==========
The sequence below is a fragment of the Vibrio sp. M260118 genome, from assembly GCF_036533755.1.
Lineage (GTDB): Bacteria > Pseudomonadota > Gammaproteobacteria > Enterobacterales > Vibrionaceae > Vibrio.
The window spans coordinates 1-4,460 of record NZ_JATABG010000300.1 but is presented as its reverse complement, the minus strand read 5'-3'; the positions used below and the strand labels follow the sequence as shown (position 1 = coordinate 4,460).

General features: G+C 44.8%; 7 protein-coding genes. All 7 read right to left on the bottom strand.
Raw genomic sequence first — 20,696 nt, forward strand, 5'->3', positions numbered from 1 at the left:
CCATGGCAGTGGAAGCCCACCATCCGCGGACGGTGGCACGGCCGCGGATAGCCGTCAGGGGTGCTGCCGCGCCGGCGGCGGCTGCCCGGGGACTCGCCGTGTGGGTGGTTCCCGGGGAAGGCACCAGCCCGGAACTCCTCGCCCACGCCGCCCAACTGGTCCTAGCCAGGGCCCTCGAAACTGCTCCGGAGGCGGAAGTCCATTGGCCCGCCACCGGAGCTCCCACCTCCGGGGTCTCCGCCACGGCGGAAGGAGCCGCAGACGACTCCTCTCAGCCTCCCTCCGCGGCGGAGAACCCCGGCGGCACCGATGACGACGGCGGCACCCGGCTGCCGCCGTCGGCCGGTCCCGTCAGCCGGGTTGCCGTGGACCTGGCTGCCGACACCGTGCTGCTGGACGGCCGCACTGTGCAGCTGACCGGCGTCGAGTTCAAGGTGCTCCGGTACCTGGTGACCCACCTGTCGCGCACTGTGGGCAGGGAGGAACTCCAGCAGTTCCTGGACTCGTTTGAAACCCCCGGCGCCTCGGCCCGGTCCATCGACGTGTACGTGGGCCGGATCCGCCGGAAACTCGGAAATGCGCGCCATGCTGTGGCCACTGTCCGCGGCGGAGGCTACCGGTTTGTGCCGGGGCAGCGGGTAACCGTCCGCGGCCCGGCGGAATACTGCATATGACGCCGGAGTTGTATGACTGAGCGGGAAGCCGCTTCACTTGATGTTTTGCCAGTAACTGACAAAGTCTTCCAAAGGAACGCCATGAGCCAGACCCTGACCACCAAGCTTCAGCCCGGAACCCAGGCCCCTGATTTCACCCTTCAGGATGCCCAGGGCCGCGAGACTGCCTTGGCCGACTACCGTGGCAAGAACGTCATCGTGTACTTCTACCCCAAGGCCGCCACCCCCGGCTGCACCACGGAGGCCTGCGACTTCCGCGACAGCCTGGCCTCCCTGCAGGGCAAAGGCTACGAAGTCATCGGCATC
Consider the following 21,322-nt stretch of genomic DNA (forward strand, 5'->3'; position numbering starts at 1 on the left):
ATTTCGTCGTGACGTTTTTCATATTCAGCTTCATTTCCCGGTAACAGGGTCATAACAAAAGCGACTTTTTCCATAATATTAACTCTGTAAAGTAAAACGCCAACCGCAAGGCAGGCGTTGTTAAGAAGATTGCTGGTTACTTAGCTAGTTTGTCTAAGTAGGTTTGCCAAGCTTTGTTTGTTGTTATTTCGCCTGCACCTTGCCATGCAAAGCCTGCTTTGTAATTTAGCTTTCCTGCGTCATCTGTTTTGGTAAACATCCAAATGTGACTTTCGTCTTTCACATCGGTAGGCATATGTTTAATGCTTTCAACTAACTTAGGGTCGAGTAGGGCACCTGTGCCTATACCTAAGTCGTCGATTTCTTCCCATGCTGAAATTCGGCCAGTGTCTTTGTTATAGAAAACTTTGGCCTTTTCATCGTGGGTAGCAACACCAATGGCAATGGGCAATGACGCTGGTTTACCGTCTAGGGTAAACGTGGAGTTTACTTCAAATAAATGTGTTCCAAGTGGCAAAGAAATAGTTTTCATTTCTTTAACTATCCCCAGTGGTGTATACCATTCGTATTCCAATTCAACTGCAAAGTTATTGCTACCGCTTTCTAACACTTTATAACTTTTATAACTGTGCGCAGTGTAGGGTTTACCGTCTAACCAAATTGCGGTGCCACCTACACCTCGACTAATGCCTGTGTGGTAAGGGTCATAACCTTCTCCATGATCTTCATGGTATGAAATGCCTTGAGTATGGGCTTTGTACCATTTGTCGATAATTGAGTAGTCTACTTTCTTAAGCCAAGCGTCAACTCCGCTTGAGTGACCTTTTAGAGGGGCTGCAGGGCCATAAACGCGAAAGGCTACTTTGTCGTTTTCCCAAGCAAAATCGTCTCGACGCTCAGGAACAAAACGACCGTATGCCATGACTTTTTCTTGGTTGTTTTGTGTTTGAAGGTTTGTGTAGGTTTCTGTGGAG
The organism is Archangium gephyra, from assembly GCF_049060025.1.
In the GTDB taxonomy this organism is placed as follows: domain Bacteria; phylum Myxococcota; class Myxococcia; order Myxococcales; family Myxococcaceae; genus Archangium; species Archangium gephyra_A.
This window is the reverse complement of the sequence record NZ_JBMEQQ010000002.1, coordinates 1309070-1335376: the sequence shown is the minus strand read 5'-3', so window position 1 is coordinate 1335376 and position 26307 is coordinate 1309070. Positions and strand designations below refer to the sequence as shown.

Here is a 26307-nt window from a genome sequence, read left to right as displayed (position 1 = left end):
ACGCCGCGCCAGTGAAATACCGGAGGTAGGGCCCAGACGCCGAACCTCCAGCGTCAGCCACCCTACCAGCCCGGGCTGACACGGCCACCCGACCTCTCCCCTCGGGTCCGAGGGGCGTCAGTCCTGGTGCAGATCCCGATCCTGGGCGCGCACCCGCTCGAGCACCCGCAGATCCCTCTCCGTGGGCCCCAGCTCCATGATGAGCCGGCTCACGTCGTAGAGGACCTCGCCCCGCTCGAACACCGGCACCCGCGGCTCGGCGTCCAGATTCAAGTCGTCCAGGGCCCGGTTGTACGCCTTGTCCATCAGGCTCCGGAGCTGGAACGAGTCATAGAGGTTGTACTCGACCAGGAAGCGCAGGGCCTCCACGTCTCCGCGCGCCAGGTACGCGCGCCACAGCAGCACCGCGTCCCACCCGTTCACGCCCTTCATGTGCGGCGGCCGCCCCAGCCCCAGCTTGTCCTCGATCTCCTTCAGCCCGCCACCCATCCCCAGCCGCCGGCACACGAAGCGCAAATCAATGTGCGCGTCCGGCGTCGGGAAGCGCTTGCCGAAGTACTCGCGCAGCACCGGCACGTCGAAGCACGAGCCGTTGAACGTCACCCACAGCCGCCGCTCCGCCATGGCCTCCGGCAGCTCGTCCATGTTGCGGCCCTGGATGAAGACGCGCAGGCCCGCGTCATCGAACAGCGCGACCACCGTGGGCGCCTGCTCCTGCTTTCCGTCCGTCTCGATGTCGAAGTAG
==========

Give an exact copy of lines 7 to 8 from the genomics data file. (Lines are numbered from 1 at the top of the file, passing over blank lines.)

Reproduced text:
Consider the following 21,322-nt stretch of genomic DNA (forward strand, 5'->3'; position numbering starts at 1 on the left):
ATTTCGTCGTGACGTTTTTCATATTCAGCTTCATTTCCCGGTAACAGGGTCATAACAAAAGCGACTTTTTCCATAATATTAACTCTGTAAAGTAAAACGCCAACCGCAAGGCAGGCGTTGTTAAGAAGATTGCTGGTTACTTAGCTAGTTTGTCTAAGTAGGTTTGCCAAGCTTTGTTTGTTGTTATTTCGCCTGCACCTTGCCATGCAAAGCCTGCTTTGTAATTTAGCTTTCCTGCGTCATCTGTTTTGGTAAACATCCAAATGTGACTTTCGTCTTTCACATCGGTAGGCATATGTTTAATGCTTTCAACTAACTTAGGGTCGAGTAGGGCACCTGTGCCTATACCTAAGTCGTCGATTTCTTCCCATGCTGAAATTCGGCCAGTGTCTTTGTTATAGAAAACTTTGGCCTTTTCATCGTGGGTAGCAACACCAATGGCAATGGGCAATGACGCTGGTTTACCGTCTAGGGTAAACGTGGAGTTTACTTCAAATAAATGTGTTCCAAGTGGCAAAGAAATAGTTTTCATTTCTTTAACTATCCCCAGTGGTGTATACCATTCGTATTCCAATTCAACTGCAAAGTTATTGCTACCGCTTTCTAACACTTTATAACTTTTATAACTGTGCGCAGTGTAGGGTTTACCGTCTAACCAAATTGCGGTGCCACCTACACCTCGACTAATGCCTGTGTGGTAAGGGTCATAACCTTCTCCATGATCTTCATGGTATGAAATGCCTTGAGTATGGGCTTTGTACCATTTGTCGATAATTGAGTAGTCTACTTTCTTAAGCCAAGCGTCAACTCCGCTTGAGTGACCTTTTAGAGGGGCTGCAGGGCCATAAACGCGAAAGGCTACTTTGTCGTTTTCCCAAGCAAAATCGTCTCGACGCTCAGGAACAAAACGACCGTATGCCATGACTTTTTCTTGGTTGTTTTGTGTTTGAAGGTTTGTGTAGGTTTCTGTGGAG